When the Covid-19 pandemic hit South Africa, everyone was concerned about what would happen to the country’s most vulnerable people.
This is where Lindiwe Zulu was meant to step in. She made big promises: people would be put into shelters; food parcels would be distributed; social grants would be paid.
But hunger became a problem. More than R40-million was allocated for the provision of emergency food parcels to households. But people all over the country complained they had never seen the food parcels promised to them. Some said these were stolen.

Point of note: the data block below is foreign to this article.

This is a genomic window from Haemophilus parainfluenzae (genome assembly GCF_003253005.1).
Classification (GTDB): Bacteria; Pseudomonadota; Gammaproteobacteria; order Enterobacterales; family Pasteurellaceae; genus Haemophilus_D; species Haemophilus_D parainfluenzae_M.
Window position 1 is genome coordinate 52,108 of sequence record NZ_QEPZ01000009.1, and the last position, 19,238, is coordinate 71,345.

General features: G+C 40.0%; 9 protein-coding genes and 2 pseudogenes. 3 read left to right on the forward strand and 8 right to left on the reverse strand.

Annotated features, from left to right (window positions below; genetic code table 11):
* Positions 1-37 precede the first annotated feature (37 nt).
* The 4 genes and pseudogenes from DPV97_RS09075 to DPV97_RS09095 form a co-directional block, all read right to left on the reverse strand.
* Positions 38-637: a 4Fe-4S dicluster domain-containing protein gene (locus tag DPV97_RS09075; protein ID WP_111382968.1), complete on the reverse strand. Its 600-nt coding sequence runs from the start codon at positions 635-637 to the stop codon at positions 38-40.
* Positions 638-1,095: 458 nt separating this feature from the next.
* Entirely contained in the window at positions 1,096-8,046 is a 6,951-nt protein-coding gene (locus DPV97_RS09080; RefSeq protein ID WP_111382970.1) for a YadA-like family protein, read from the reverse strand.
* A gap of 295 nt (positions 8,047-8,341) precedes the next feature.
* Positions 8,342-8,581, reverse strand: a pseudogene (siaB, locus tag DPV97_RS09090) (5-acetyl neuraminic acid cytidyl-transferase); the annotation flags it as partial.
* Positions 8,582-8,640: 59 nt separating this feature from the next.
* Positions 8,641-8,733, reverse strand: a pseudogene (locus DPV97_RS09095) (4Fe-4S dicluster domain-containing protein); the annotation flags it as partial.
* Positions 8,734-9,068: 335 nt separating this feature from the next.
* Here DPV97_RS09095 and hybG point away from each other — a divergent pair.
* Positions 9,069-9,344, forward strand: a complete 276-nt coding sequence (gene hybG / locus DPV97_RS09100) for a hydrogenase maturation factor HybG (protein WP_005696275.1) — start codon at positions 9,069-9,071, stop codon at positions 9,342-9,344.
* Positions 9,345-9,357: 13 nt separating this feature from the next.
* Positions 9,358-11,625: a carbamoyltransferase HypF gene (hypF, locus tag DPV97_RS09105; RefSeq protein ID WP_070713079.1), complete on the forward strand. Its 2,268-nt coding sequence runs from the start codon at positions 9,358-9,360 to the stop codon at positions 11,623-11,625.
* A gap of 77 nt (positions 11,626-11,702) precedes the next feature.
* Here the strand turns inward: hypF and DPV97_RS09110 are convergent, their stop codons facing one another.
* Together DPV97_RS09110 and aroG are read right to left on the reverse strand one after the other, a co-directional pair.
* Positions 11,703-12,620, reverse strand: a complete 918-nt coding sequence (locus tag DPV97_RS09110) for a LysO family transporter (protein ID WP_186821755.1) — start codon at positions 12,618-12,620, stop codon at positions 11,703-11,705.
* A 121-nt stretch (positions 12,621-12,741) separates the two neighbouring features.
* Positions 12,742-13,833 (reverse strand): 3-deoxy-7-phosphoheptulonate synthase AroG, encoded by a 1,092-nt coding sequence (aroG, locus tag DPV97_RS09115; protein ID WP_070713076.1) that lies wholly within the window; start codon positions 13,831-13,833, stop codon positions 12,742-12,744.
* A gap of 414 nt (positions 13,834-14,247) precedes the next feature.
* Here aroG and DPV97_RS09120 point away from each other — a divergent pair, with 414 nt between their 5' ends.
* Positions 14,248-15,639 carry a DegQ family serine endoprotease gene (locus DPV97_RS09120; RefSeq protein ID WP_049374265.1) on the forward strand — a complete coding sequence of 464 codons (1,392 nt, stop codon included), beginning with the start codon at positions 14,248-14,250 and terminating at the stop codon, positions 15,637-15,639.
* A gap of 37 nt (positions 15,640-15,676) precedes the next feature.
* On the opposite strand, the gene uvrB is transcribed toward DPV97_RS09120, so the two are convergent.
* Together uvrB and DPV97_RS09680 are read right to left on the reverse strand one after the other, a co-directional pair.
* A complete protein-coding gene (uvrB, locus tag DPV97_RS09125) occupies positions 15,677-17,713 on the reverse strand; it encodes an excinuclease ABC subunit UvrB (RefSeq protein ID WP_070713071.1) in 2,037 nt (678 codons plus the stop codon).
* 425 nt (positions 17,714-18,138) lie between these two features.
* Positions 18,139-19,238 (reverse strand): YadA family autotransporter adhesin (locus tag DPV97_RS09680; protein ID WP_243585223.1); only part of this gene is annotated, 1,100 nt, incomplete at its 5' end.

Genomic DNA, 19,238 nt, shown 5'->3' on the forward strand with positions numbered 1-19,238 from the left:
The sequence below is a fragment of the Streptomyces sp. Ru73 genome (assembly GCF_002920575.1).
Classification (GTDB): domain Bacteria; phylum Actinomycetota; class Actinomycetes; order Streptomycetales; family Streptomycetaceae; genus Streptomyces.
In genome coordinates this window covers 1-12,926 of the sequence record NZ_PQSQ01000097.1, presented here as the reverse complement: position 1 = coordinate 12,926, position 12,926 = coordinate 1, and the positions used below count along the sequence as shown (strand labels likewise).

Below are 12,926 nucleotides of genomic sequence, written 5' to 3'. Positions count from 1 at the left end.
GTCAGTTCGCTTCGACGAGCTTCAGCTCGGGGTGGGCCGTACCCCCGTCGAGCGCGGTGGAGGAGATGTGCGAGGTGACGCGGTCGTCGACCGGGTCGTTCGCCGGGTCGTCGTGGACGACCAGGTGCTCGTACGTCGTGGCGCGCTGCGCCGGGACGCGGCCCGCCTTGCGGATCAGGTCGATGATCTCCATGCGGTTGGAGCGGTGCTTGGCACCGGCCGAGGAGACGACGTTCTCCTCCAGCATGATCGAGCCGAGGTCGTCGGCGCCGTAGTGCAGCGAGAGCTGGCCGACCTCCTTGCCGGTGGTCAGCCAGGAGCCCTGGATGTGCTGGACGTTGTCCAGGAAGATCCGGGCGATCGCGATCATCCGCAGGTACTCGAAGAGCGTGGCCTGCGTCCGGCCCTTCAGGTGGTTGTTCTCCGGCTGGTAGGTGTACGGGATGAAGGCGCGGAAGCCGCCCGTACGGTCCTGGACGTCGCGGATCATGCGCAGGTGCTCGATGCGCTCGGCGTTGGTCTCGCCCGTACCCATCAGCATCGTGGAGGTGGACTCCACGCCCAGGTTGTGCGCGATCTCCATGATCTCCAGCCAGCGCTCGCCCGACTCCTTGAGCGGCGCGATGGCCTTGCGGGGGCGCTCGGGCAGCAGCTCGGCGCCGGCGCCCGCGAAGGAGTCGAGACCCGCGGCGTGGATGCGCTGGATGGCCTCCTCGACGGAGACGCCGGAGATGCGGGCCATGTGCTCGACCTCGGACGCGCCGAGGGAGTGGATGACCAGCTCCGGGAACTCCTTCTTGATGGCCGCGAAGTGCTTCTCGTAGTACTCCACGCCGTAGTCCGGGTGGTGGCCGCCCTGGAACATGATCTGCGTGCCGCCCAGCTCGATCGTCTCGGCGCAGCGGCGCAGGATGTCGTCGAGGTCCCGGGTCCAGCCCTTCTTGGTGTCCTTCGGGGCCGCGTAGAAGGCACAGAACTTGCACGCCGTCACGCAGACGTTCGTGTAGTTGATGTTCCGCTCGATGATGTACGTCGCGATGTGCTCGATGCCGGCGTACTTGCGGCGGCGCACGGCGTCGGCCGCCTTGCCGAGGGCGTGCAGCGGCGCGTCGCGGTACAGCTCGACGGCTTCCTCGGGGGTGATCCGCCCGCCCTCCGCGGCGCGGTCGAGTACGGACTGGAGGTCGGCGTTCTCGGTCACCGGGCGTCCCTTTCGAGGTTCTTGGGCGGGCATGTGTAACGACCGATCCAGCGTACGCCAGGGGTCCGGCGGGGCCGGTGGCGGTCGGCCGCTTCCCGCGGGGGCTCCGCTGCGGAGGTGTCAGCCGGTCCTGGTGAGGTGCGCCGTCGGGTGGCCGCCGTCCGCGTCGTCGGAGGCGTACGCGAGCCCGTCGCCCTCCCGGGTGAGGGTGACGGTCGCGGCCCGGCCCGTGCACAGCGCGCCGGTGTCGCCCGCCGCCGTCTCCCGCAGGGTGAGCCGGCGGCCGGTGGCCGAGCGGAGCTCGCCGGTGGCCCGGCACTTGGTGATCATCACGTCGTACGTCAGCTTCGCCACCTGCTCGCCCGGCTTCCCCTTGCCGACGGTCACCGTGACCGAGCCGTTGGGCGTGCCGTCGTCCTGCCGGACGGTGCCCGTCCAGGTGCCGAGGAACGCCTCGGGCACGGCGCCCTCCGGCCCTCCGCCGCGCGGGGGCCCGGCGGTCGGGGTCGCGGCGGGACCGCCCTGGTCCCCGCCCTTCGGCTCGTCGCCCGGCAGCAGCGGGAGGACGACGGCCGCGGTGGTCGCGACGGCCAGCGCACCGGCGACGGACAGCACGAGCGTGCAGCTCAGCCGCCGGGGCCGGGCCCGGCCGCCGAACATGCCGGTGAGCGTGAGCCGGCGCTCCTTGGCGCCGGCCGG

Although the South African Social Security Agency was still technically working, grant payments were erratic and beneficiaries had to wait in long queues.
President Cyril Ramaphosa seemingly came to the rescue when he announced the R350 special Covid-19 grant.
In September, auditor general Kimi Makwetu found that 32 642 people who did not qualify for the grant had received it.
On a positive note, the pandemic and administrative nightmare of rolling out the R350 grant revived talk of a basic income grant.
Outside of the department’s Covid-19 work, it has once again struggled to clear the backlog of foster-care orders. This was partly because of a shortage of social workers.